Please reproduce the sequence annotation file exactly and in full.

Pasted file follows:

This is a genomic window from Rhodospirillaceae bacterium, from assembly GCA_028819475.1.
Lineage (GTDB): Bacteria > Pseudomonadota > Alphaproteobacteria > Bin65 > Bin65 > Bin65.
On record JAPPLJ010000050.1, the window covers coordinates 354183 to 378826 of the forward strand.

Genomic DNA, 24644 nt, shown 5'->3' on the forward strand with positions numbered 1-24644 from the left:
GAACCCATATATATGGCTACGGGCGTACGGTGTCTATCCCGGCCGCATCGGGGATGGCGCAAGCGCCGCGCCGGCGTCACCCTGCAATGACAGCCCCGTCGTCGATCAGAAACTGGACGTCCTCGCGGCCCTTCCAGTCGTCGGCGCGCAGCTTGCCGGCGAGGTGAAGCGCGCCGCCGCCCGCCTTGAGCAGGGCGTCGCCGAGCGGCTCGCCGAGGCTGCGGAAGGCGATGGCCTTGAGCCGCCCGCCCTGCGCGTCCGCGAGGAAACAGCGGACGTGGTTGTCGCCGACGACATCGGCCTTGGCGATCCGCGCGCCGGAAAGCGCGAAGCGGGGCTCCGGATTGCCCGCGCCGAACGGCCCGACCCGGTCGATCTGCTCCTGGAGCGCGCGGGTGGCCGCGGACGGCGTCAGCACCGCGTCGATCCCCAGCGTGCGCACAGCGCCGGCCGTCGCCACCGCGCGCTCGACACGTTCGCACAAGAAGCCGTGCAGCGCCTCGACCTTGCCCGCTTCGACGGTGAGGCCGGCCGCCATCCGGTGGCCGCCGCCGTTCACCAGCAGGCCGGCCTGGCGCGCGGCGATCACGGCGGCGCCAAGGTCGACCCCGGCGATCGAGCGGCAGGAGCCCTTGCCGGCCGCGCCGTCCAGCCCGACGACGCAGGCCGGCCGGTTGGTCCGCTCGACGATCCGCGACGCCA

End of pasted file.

This is a genomic window from Rhodospirillaceae bacterium, from assembly GCA_028819475.1.
Lineage (GTDB): Bacteria > Pseudomonadota > Alphaproteobacteria > Bin65 > Bin65 > Bin65.
On record JAPPLJ010000050.1, the window covers coordinates 354183 to 378826 of the forward strand.

Genomic DNA, 24644 nt, shown 5'->3' on the forward strand with positions numbered 1-24644 from the left:
GAACCCATATATATGGCTACGGGCGTACGGTGTCTATCCCGGCCGCATCGGGGATGGCGCAAGCGCCGCGCCGGCGTCACCCTGCAATGACAGCCCCGTCGTCGATCAGAAACTGGACGTCCTCGCGGCCCTTCCAGTCGTCGGCGCGCAGCTTGCCGGCGAGGTGAAGCGCGCCGCCGCCCGCCTTGAGCAGGGCGTCGCCGAGCGGCTCGCCGAGGCTGCGGAAGGCGATGGCCTTGAGCCGCCCGCCCTGCGCGTCCGCGAGGAAACAGCGGACGTGGTTGTCGCCGACGACATCGGCCTTGGCGATCCGCGCGCCGGAAAGCGCGAAGCGGGGCTCCGGATTGCCCGCGCCGAACGGCCCGACCCGGTCGATCTGCTCCTGGAGCGCGCGGGTGGCCGCGGACGGCGTCAGCACCGCGTCGATCCCCAGCGTGCGCACAGCGCCGGCCGTCGCCACCGCGCGCTCGACACGTTCGCACAAGAAGCCGTGCAGCGCCTCGACCTTGCCCGCTTCGACGGTGAGGCCGGCCGCCATCCGGTGGCCGCCGCCGTTCACCAGCAGGCCGGCCTGGCGCGCGGCGATCACGGCGGCGCCAAGGTCGACCCCGGCGATCGAGCGGCAGGAGCCCTTGCCGGCCGCGCCGTCCAGCCCGACGACGCAGGCCGGCCGGTTGGTCCGCTCGACGATCCGCGACGCCA